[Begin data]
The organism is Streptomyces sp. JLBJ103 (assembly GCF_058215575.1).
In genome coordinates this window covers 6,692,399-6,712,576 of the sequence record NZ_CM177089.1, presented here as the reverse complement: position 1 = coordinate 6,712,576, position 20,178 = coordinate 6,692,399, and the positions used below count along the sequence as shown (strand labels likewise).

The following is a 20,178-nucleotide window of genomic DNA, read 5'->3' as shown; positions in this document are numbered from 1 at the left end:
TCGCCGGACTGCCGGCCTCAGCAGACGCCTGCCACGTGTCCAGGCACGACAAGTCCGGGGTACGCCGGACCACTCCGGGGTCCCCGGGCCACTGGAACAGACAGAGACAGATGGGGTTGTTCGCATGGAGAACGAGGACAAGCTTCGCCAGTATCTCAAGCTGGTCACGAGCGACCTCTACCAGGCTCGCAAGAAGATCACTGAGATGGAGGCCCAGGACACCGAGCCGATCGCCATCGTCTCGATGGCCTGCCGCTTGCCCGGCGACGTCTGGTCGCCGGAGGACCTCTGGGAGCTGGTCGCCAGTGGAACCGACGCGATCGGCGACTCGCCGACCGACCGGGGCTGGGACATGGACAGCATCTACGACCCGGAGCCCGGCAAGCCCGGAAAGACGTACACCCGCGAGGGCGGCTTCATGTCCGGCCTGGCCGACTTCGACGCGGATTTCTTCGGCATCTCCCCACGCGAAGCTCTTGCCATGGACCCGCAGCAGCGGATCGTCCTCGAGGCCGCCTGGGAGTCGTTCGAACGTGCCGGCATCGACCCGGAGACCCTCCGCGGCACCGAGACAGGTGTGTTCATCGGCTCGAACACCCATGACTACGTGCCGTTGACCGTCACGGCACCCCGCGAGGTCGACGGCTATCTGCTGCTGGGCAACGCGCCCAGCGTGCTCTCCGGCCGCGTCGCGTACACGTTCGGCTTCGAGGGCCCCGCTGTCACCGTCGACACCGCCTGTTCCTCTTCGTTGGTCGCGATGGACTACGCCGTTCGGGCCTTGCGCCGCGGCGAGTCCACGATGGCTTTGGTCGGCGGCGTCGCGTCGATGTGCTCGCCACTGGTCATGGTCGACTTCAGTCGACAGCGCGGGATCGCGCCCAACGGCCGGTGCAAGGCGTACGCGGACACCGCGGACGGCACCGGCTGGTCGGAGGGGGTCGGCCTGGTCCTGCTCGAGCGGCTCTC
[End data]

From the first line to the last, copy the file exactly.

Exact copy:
The organism is Streptomyces sp. JLBJ103 (assembly GCF_058215575.1).
In genome coordinates this window covers 6,692,399-6,712,576 of the sequence record NZ_CM177089.1, presented here as the reverse complement: position 1 = coordinate 6,712,576, position 20,178 = coordinate 6,692,399, and the positions used below count along the sequence as shown (strand labels likewise).

The following is a 20,178-nucleotide window of genomic DNA, read 5'->3' as shown; positions in this document are numbered from 1 at the left end:
TCGCCGGACTGCCGGCCTCAGCAGACGCCTGCCACGTGTCCAGGCACGACAAGTCCGGGGTACGCCGGACCACTCCGGGGTCCCCGGGCCACTGGAACAGACAGAGACAGATGGGGTTGTTCGCATGGAGAACGAGGACAAGCTTCGCCAGTATCTCAAGCTGGTCACGAGCGACCTCTACCAGGCTCGCAAGAAGATCACTGAGATGGAGGCCCAGGACACCGAGCCGATCGCCATCGTCTCGATGGCCTGCCGCTTGCCCGGCGACGTCTGGTCGCCGGAGGACCTCTGGGAGCTGGTCGCCAGTGGAACCGACGCGATCGGCGACTCGCCGACCGACCGGGGCTGGGACATGGACAGCATCTACGACCCGGAGCCCGGCAAGCCCGGAAAGACGTACACCCGCGAGGGCGGCTTCATGTCCGGCCTGGCCGACTTCGACGCGGATTTCTTCGGCATCTCCCCACGCGAAGCTCTTGCCATGGACCCGCAGCAGCGGATCGTCCTCGAGGCCGCCTGGGAGTCGTTCGAACGTGCCGGCATCGACCCGGAGACCCTCCGCGGCACCGAGACAGGTGTGTTCATCGGCTCGAACACCCATGACTACGTGCCGTTGACCGTCACGGCACCCCGCGAGGTCGACGGCTATCTGCTGCTGGGCAACGCGCCCAGCGTGCTCTCCGGCCGCGTCGCGTACACGTTCGGCTTCGAGGGCCCCGCTGTCACCGTCGACACCGCCTGTTCCTCTTCGTTGGTCGCGATGGACTACGCCGTTCGGGCCTTGCGCCGCGGCGAGTCCACGATGGCTTTGGTCGGCGGCGTCGCGTCGATGTGCTCGCCACTGGTCATGGTCGACTTCAGTCGACAGCGCGGGATCGCGCCCAACGGCCGGTGCAAGGCGTACGCGGACACCGCGGACGGCACCGGCTGGTCGGAGGGGGTCGGCCTGGTCCTGCTCGAGCGGCTCTC